Lately, news from West Africa is almost always on Ebola. This is not a new problem, however, this historical Ebola epidemic continues to have a significant impact in the region. At the very least, you will see what looks like a tree with sparkling lights (see the videos below). In actuality, the following is an ab initio model of the disease spreading in a hypothetical network. This is not a blog about how Ebola will take over the world, but perhaps it will hopefully give you an insight as to why it will not.


The limited locality and the number of cases reported makes Ebola a disease requiring estimates that likely do not reflect reality. With limited information available we take a direct approach by simulating the person-to-person and person-to-public interaction. The model consists of five stages.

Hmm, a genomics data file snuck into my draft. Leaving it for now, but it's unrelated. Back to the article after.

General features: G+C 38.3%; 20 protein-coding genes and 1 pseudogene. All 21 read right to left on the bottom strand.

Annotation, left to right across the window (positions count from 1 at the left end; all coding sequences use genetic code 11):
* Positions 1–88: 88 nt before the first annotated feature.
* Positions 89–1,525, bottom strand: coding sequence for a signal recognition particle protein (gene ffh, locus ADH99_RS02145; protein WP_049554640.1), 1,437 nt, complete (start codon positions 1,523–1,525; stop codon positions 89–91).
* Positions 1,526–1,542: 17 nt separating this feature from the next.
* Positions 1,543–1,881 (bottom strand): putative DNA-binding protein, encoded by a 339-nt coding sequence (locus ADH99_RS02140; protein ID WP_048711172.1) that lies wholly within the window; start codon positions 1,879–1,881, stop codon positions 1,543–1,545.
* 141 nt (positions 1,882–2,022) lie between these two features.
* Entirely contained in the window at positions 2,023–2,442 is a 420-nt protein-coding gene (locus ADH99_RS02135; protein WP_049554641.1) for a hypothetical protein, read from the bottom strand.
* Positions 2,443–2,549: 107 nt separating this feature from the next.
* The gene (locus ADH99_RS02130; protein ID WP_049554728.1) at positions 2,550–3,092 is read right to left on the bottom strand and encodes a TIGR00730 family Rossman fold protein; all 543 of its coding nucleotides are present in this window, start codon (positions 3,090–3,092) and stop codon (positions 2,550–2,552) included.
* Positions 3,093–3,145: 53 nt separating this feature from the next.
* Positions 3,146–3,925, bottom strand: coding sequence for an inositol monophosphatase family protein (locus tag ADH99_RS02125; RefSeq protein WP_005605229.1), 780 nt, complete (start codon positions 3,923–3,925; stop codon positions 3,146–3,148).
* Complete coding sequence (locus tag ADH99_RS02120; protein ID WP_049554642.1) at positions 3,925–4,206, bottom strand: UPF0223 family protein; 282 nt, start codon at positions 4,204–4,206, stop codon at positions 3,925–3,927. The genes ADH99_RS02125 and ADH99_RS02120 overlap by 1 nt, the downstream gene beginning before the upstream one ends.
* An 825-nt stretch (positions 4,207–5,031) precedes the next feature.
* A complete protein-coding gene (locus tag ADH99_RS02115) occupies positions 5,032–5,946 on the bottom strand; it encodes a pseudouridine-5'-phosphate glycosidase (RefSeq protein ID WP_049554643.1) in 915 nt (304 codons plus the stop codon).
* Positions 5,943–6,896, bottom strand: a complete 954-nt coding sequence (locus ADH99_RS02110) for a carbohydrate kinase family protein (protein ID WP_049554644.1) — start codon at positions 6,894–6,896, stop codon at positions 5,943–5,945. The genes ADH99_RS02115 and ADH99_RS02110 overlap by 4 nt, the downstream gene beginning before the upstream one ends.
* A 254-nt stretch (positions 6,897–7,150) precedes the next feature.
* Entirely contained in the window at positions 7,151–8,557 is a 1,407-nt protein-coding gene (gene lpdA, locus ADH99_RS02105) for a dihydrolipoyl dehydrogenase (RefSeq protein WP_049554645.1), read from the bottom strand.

The stages of Ebola are: not exposed, infected, contagious, undercare, and deceased or recovered. Everyone except patient(s) zero is initially not exposed to the virus. The original patient(s) progress through the stages and eventually become contagious. We simulate a case where 5 people randomly selected are infected. The incubation period is normally distributed with a mean of 19 days. Followed by 3 days of the contagious period and finally 10 days of medical care. These two periods are both normally distributed about their respective means.

There are two infection paths. The first is the relationships between those we know. The second is through the public space. A person can only become infected through both of these paths and when they interact with a person who is contagious. A person who is contagious eventually becomes too sick and goes under medical quarantine. At this point, the patient is isolated from society. We also assume that the number of medical staff who become infected is insignificant.